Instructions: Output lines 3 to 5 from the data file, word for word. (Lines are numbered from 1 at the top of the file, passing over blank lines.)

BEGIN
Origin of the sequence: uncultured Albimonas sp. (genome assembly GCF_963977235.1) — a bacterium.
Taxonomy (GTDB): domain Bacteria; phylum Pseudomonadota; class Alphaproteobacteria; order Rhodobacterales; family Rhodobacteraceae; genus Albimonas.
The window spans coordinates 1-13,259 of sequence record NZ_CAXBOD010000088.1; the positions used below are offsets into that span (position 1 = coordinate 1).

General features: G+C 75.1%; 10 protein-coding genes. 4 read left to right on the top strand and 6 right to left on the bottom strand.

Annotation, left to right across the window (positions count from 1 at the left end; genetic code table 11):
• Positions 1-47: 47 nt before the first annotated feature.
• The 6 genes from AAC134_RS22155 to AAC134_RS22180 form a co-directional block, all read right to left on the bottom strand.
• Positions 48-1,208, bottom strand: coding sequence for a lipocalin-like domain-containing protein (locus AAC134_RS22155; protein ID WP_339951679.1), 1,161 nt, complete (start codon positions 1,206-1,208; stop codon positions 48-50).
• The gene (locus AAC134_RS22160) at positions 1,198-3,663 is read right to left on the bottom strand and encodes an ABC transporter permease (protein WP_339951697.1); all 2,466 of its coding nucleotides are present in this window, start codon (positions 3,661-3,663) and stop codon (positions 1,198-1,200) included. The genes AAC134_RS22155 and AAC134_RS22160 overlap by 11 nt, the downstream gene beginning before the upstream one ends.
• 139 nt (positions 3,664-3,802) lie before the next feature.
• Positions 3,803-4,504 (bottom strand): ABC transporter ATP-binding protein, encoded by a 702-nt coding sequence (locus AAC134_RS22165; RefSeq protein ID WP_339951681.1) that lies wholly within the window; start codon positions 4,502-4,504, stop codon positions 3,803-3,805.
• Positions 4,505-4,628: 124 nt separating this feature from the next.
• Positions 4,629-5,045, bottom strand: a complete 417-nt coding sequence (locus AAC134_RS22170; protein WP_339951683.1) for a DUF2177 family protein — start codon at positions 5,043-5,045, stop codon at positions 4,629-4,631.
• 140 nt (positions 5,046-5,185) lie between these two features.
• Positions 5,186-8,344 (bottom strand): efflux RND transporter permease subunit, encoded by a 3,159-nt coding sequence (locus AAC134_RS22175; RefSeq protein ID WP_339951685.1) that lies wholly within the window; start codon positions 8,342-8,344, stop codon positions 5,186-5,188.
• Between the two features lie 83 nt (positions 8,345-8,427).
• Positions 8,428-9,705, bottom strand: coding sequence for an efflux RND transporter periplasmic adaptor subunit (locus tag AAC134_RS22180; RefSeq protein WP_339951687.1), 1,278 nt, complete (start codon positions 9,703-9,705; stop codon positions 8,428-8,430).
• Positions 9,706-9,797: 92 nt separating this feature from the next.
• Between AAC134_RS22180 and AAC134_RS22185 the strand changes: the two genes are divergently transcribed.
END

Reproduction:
The window spans coordinates 1-13,259 of sequence record NZ_CAXBOD010000088.1; the positions used below are offsets into that span (position 1 = coordinate 1).

General features: G+C 75.1%; 10 protein-coding genes. 4 read left to right on the top strand and 6 right to left on the bottom strand.

Annotation, left to right across the window (positions count from 1 at the left end; genetic code table 11):